Editorial | Urban renewal and the downtown project
Based on reporting by this newspaper, there is another push for the redevelopment of the western section – the old market district – of downtown Kingston. This time, it seems, it might actually happen.
We have three immediate observations about the initiative. First, we hope that the project, or some variation thereof, is implemented. Too many of these ideas, for too long, have been stillborn.
Further, from a broader policy perspective, we are concerned that, notwithstanding the apparent engagement of specific interest groups during the initiative’s planning phase, the process has not been sufficiently transparent. The involvement of community folk was, at best, limited. And neither is the specific project proposal, at this point, available for public scrutiny.
Critically, too, this newspaper, and the wider public, we expect, does not have a clear sense of where, and how, the downtown initiative fits within the Government’s larger policy of urban renewal. If it has one.
Downtown Kingston, the older section of the capital, like too many parts of urban Jamaica, including the one targeted for renewal, has grown decayed and gritty and overrun with criminality. It is largely a no-go area after dark.
Over decades, plans have emerged for the renewal of the downtown market district. There was developed by the Planning Institute of Jamaica, in the immediate aftermath of the 2010 violent security operation in nearby Tivoli Gardens, aimed at capturing the notorious crime boss and political ‘don’, Christopher ‘Dudus’ Coke. Seventy people died. That project was, in part, to be the social intervention to bring economic development, and law and order, in a volatile section of the city. It would fill a vacuum left by Coke and his militia.
After the initial stirrings and modest, mostly cosmetic, rehabilitation of Coronation Market, the project atrophied. Recently, a private-sector consortium, led by businessman Glen Christian, complained of government lethargy in responding to their efforts, including spending their own money, to revive the downtown initiative.
But according to the Financial Gleaner’s report on Wednesday, there is a new master plan, with a price tag of J$300 billion, for the buildout of infrastructure, commercial space and homes (8,000) in a public-private partnership arrangement that has the prospect of financing from the World Bank’s private-sector lending arm, the International Finance Corporation (IFC). Private consultants designed the project, which, if implemented, will be undertaken by a single special-purpose vehicle, rather than government agencies doing the bits that are normally within their portfolios.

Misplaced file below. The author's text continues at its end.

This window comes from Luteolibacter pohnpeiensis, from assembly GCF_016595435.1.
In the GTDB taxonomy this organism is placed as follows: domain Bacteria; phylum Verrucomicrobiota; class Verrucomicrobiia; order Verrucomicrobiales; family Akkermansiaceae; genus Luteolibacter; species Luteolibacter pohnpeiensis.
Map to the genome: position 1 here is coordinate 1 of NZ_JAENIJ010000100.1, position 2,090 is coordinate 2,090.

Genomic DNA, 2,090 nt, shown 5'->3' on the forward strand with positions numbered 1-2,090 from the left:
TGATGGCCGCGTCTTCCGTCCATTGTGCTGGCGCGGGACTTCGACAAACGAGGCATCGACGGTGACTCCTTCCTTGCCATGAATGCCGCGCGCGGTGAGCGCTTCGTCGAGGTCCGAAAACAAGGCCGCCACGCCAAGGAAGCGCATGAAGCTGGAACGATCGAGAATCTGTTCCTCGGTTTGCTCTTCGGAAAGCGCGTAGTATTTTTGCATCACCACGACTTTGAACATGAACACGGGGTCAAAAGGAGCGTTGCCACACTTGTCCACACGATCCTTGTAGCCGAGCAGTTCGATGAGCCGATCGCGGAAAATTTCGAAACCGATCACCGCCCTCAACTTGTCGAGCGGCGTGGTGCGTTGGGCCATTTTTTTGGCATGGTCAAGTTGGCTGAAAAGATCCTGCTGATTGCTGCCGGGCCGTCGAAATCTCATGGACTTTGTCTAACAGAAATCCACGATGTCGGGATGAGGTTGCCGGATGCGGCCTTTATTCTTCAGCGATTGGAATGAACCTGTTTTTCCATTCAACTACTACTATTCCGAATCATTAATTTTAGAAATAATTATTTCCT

We celebrate the fact that things have reached this far, to the point where the IFC is doing preliminary evaluations of the project . But it is disquieting that the vast majority of people who are likely to be affected by it were totally out of the loop – without an inkling of what was contemplated. That is not best practice in transparent governance.
Take the example of the Canadian city of Toronto, where things are different. On a recent day, a walk around the city revealed several large signs with pictures of the specific area’s cityscape, as well as artists’ impressions of proposed developments, including land, use of the building and dimensions of the units. Notable, those signs also have the names and addresses of the developers, the projects’ reference number, and the names and telephone numbers of the city department and officials with oversight for the application. The date, time and address for hearings on the projects are also on those signs.
Given Jamaica’s history of developers flouting planning regulations and citizens being unaware of developments until they are under way, it is the kind of transparency Jamaica’s planning authorities and licensing institutions would do well to adopt.
REMAIN IN THE DARK
On the matter of the downtown market district redevelopment, while it appears that it contemplate the question of housing for people in the immediately adjacent communities, we remain in the dark about how the administration plans to address Jamaica’s larger crisis of urban decay, and the fact that around a third of the country’s population (900,000 people) live in squatter, or informal, settlements. Many of their homes are tumbling, urban tenements.
This newspaper, as we have made clear many times, does not believe that this is a crisis to be addressed piecemeal. It demands an overarching policy and urgent action, including a sharp focus on residential communities, many of which have salvageable homes and basic infrastructure, such as road, water, electricity, and, in some cases, limping sewage systems.
It is possible, we believe, to leverage the funds of government housing institutions to create partnerships with private financial companies, global partners, domestic developers and existing property owners for a massive and sustained assault on urban decay. The Government might even consider a moratorium of state-financed greenfield developments for a period, say five years, while it concentrates on urban renewal.
This must be a priority, way ahead of planned new cities on the island’s “most fertile … A1 soil”, as will be the case of Bernard Lodge, on the St Catherine plains, which is earmarked for a township of 17,000 inhabitants, as well as industrial and commercial buildings. Or, other big housing projects that continue to encroach upon Jamaica’s limited and diminishing arable land, too much of which is already under concrete and steel.